Personal servers have always existed in some form or another. What happened recently though is a revolution in this space: the commodification of the personal server. Interestingly enough this came out of a completely new kind of platform: the personal Bitcoin node.
Personal servers used to be tinkerers’ playgrounds: repurposing old computers, installing Linux and a mail server… a media server… building your own NAS.
Personal Bitcoin nodes on the other hand started as very specific appliances but quickly became the next wave of personal servers: incredibly easy to set up yet extensible through their app stores - a well-known paradigm by now thanks to Apple.
While some, like RaspiBlitz, are still pretty much command line driven, others, like Umbrel, are at the complete opposite end of the spectrum keeping the command line entirely out of sight. This is great for attracting new users to the idea of a personal server in general and indirectly to that of a Bitcoin node, or the other way around, but it also has some drawbacks.
Tinkerers drive progress
We are where we are because of tinkerers. Both as an industry and as a society. Progress is driven by tinkerers and then the money comes in, not the other way around.
It is incredibly hard to innovate by just throwing money at a problem.
All the money in the world would not be enough to build Linux, the Internet, Bitcoin or anything groundbreaking in computing if it wasn’t for passionate programmers that simply love building things.
And who are these programmers? They are tinkerers and builders at heart that, while using a computer, somehow discovered that programming is even a thing. They might have never found out and spent all their creativity elsewhere: whether in video games or in wood working. Not that there’s anything wrong with wood working in particular, but if we want to advance this particular industry, we better optimize the conversion rate from consumer to creator.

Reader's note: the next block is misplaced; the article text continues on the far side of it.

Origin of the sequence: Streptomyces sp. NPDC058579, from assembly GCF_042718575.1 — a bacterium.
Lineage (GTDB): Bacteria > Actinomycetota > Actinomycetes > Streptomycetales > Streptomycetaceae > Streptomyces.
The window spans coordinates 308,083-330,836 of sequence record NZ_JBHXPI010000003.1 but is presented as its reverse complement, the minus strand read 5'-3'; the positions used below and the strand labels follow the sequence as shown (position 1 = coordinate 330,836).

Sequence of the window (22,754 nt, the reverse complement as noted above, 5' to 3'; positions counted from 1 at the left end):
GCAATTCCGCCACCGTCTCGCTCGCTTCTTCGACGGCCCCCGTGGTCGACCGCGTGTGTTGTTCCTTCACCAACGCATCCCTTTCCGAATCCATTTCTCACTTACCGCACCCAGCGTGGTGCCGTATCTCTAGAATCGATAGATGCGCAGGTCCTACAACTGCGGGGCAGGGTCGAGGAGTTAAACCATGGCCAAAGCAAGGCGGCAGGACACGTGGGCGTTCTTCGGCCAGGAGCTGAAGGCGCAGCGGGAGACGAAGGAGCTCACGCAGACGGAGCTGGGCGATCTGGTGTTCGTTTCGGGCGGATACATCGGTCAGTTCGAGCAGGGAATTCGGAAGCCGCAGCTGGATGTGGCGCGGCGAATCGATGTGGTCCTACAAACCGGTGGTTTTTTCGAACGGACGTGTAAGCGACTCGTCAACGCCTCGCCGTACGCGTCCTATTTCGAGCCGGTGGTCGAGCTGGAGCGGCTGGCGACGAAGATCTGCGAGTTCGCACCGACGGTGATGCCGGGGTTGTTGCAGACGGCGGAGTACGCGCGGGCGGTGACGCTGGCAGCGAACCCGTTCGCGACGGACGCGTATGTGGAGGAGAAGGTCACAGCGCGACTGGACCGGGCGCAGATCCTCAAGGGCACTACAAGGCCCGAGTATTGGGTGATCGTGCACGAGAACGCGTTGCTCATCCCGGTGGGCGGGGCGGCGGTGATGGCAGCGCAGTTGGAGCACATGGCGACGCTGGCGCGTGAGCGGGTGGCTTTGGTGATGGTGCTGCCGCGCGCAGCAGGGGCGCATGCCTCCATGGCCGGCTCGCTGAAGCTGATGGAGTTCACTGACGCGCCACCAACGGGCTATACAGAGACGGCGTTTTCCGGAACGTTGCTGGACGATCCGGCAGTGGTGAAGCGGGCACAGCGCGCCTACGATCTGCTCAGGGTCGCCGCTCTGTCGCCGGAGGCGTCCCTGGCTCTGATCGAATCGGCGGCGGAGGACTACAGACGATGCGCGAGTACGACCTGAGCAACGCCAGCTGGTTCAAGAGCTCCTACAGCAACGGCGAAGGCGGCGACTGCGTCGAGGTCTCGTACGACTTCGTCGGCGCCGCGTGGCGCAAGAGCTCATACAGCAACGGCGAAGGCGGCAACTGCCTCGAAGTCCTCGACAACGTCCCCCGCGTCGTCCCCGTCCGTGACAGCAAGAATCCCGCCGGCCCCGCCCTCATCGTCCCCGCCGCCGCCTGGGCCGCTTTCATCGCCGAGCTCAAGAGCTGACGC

The fine line
There is a fine line between being sufficiently user-friendly to attract people that would not use your platform otherwise and being sufficiently open to encourage tinkering.
The iPhone or the Mac are obviously user-friendly but to the extreme that they are dumbing down their own audience. I’m not saying you can’t tinker with a Mac. It (still) has a terminal and can (still) run random binaries. But what is the rate of actively converting users into builders?
It’s just a game of numbers after all
How many Mac users will click the Terminal icon by mistake or curiosity? How many of these will realize that they have entered another world they could spend time exploring rather than think they “broke the computer” and restart? Could we increase the first number in some simple way without making the platform too dangerous or scary for total noobs? Perhaps by optimizing where the Terminal icon is placed and how it is advertised. Or by having it display some helpful text once it is opened; perhaps a small tutorial with some gamification aspects to keep people interested?